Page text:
program and a quality assurance committee should be
established for each biobank. Committee members may
consist of a biobank manager, quality officer, laboratory
officer pathologist, and a technician. In addition,
employment of personnel trained in the field of quality
control may be considered within the scope of possibilities
(84, 86, 87).
The Role of the Pathologist in Quality Processes
The pathologist is responsible for managing and regulating
a quality control program in biobanks. In addition to
macroscopic evaluation and identification of biospecimens
stored in the biobank, the role of the pathologist in the
differentiation of the lesion (tumor) tissue from control
tissue is very important (88). Histomorphological evaluation
during the quality control of the tissue specimens is
necessary for the confirmation of the pathological diagnosis
and determination of the disease status and tumor-necrosisstroma-
inflammation-normal tissue ratios. In addition, the
pathologist is responsible for detecting tumor specimens
with heterogeneous cell populations and performing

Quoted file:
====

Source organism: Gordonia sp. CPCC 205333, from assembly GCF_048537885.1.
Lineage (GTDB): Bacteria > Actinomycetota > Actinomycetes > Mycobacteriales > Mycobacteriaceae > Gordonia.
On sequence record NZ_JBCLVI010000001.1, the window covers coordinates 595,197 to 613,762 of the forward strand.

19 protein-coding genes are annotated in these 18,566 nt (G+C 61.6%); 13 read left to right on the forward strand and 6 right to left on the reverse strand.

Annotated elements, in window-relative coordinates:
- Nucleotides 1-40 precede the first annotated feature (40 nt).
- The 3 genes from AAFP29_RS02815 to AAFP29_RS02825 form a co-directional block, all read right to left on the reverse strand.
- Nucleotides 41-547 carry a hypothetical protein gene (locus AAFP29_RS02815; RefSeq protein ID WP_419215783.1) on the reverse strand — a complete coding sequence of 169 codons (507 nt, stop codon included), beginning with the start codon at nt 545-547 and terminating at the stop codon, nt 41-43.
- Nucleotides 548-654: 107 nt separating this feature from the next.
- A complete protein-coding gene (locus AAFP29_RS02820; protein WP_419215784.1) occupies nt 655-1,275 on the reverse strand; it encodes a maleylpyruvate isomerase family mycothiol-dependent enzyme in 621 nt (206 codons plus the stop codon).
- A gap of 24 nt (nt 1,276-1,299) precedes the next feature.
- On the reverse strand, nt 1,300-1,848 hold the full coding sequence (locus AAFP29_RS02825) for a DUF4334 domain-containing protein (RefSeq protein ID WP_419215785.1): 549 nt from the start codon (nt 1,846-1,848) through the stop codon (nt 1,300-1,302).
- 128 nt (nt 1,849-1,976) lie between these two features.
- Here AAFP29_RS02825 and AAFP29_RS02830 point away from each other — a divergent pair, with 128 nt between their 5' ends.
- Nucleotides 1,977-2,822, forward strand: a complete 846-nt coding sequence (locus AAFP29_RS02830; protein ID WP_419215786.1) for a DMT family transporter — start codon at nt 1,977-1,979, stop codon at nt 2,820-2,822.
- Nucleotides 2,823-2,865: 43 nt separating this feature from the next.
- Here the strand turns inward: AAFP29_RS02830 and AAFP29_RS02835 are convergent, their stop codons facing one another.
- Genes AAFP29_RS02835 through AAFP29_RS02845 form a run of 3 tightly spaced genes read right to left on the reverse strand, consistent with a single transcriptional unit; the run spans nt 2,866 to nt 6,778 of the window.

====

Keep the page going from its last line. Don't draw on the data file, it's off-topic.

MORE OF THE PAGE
manual macrodissection or manual/laser microdissection if necessary. Tissue microarray (TMA) preparation can
facilitate the diagnostic procedures, conduct of research,
and the financial processes in some cases (84).
Reevaluation of stored tissue specimens by a pathologist
using Hematoxylin & Eosin-stained slides, and performing
comparisons between frozen and FFPE tissue specimens
can help to evaluate the quality of the stored material (89).
In addition, pathologists are responsible for the quality
control of molecular pathology procedures related to the
Calculating the cost and budget of a biobank requires a
detailed plan to be prepared for the installation, operation,
development and long-term sustainability of the relevant
biobank. Large material resources are therefore needed
(1, 90-92). To this end, public institutions, private
enterprises or associations can contribute to this financing. Consequently, financing may be provided by a public
model or the private financing model in general. Funds
for a pathology-centered biobank in our country can be
provided by the public, various state institutions (e.g.,
TUBITAK) or private universities.
Biobank expenditures are analyzed in two phases as initial
and operational (Table V). The initial stage involves the
planning and establishment of the biobank. The first
budget prepared should cover the determination of and
the necessary arrangements to be made for the biobank
area, establishment of an infrastructure suitable for the
workflow, the provision of the necessary devices and